Holiday without harm in The Islands of Tahiti

Thursday 03rd Jun 2021 |

The Islands of Tahiti are known for being environmental stewards. The Polynesian culture takes the environment very seriously and therefore, The Islands of Tahiti are striving for sustainable tourism.

They were one of the first nations to enact laws protecting marine life, with one of the first UNESCO Biosphere reserves. Additionally, the islands implemented a ban on all sunscreen harmful to the coral from all tourist sites.

From solar-powered boats to resorts that run on coconut oil, The Islands of Tahiti host a number of initiatives and experiences that ensure guests can enjoy their paradise in an eco-conscious way. See our top six ways in which the gorgeous islands do their bit to be sustainable:

The Islands of Tahiti – Giving back to the ocean

Approximately, only 45% of the world’s reefs are regarded as being relatively healthy worldwide with the remainder being threatened by pollution and climate change. Coral reefs regulate global climate, protect coasts against storms and provide the habitat for about 25% of marine life. Adopting a coral is a tangible way to make a difference to help keep marine life alive. Visitors can join the Coral Gardener programme, adopt a coral and plant it back into its natural environment. Those who participate in the programme can personally name the coral and will receive a certificate with the adopted coral’s GPS sea coordinates. It is a great way to commemorate a visit along with helping the environment and gives visitors a reason to return to see the growth of their coral.

The Islands of Tahiti – Help the turtles at the Ecological Turtle Center at Le Meridien Bora Bora

Le Meridien, Bora Bora has dedicated initiatives to help protect and care for the local marine life in Bora Bora since the year 2000. They set up an ecological turtle centre which offers a number of activities unique to the resort, visitors can learn about the local species and how the centre protects them from on-site expert biologists and conservationists. There are a number of packages on offer for guests to choose from including ‘Live My Life’ which offers the experience of becoming a healer for a day partaking in the care for the sea turtles present at the centre

The Islands of Tahiti – Enjoy eco-friendly opulence in Tetiaroa & Bora Bora

The Brando is a luxury resort that relies entirely on renewable energy sources including solar power and coconut oil. All building materials used are of local or certified origin, renewable, or incorporate recycled components. A pioneering deep seawater air-conditioning system keeps the hotel cool and all guests are provided with free bicycles to get around the island, further reducing the carbon footprint. The owners also built an Eco-station, gifting it to Tetiaroa Society; a non-profit organisation established to allow scientists to lead research into sustainable interdependence.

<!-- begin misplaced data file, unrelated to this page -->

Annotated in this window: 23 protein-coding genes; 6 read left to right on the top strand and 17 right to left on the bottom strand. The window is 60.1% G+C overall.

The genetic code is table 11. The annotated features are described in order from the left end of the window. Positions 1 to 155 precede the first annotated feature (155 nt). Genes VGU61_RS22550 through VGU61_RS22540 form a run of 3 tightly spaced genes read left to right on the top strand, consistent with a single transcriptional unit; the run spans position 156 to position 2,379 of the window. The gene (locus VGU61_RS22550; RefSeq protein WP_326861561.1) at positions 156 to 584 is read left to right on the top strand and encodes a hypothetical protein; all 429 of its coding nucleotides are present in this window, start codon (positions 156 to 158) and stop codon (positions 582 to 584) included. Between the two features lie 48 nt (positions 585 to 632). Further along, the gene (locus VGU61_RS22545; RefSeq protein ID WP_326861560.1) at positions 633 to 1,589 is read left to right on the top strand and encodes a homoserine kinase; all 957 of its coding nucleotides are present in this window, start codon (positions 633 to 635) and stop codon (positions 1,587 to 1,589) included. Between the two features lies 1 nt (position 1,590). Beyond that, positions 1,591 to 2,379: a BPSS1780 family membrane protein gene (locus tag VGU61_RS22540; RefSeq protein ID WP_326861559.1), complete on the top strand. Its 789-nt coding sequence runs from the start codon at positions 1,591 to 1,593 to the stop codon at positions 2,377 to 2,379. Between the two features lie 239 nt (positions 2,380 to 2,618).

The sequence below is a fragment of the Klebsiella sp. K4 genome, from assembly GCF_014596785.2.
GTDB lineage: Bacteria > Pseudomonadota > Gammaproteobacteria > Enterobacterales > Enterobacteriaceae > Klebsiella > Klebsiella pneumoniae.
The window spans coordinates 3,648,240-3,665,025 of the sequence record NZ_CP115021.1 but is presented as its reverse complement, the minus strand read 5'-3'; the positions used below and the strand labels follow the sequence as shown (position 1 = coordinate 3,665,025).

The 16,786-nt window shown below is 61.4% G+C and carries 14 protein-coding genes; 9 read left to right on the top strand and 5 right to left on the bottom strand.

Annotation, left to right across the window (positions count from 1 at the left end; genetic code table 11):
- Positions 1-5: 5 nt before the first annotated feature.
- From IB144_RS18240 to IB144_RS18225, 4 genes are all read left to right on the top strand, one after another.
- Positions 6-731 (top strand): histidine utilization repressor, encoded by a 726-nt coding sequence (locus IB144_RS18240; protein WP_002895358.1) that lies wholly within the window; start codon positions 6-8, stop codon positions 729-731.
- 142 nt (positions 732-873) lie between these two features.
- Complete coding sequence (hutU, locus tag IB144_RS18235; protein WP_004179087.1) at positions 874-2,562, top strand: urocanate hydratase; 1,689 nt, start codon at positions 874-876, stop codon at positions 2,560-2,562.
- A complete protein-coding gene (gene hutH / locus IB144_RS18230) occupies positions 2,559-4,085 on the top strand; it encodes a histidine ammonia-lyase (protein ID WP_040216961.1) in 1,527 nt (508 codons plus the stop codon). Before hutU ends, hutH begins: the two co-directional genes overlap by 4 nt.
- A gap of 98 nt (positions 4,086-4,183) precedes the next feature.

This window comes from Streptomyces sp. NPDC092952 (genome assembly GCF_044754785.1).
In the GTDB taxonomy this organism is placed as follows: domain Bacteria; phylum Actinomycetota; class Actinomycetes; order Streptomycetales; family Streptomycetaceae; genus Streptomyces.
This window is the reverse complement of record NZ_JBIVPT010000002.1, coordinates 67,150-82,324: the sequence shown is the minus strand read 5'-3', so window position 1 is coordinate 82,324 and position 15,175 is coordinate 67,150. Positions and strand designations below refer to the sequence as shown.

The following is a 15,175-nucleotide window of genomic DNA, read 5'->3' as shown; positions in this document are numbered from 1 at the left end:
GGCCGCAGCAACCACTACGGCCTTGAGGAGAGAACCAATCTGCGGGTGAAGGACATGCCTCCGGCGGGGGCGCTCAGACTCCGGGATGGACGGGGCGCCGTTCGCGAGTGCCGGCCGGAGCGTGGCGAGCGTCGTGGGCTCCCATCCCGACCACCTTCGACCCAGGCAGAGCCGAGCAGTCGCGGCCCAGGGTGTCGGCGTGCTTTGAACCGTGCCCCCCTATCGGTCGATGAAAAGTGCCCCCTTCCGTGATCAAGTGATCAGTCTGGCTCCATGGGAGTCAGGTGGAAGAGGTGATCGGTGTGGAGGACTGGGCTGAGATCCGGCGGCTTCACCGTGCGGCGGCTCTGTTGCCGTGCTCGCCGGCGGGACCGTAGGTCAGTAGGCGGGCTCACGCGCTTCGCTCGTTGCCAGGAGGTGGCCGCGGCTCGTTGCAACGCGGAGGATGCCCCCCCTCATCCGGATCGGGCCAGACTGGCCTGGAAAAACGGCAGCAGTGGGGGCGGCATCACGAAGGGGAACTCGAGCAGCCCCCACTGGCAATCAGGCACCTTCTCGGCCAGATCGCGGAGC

The Islands of Tahiti – Stay on the ELYT eco-friendly catamaran

This solar-powered and eco-friendly catamaran was inspired by Polynesian canoes and the islands’ water lifestyle. Everything aboard the floating bungalow, from propulsion to hot water to equipment, is powered by solar panels. The absence of a diesel engine also means that the catamaran will be low-impact, smoke and smell-free, making the stay aboard much more enjoyable. The catamaran can welcome up to eight guests, hosts two bathrooms, a living room and a kitchen with a sundeck that offers 360° views of the lagoon and comes with a bar and a barbecue setup. Aboard the catamaran are two inflatable kayaks, two inflatable SUP boards and snorkelling gear for guests to explore the stunning cool blue waters.

The Islands of Tahiti – Stay at the locally sourced and designed Ninamu Resort

Located on Tikehau Atoll, Ninamu Resort is hidden on a private island on the southwest side of the island and is surrounded by pristine pink and white sand beaches, palm trees and a tropical lagoon. The resort prides itself as a luxury-minded, outdoor enthusiasts’ retreat, with accommodation that has been hand-crafted with only natural, locally sourced materials, with the intention to offer luxury with minimal impact on the environment. Most of the bungalows were purposely built in a position to take advantage of the trade winds to keep them naturally ventilated as much as possible. The water Ninamu Resort uses is mostly collected rainwater, and when needed it uses its own desalination equipment to make up for any shortage. The resort’s electricity is also partly provided through solar power.

The Islands of Tahiti – Indulge in locally sourced foods

Rather than indulging in imported ingredients why not eat locally sourced foods to reduce your carbon footprint. At Le Taha’a Island Resort and Spa, instead of contributing to CO2 emissions by importing beef, lamb and poultry, the resident Chef makes imaginative use of the vegetables, fruit, fish and pork that can be found in abundance. Vegetable waste goes into the compost, and the rest goes to a pig farmer in exchange for ten piglets a year. Not only will you be trying traditional Tahitian delicacies like suckling pig and marinated fish, but you’ll also be giving back to the community supporting local producers.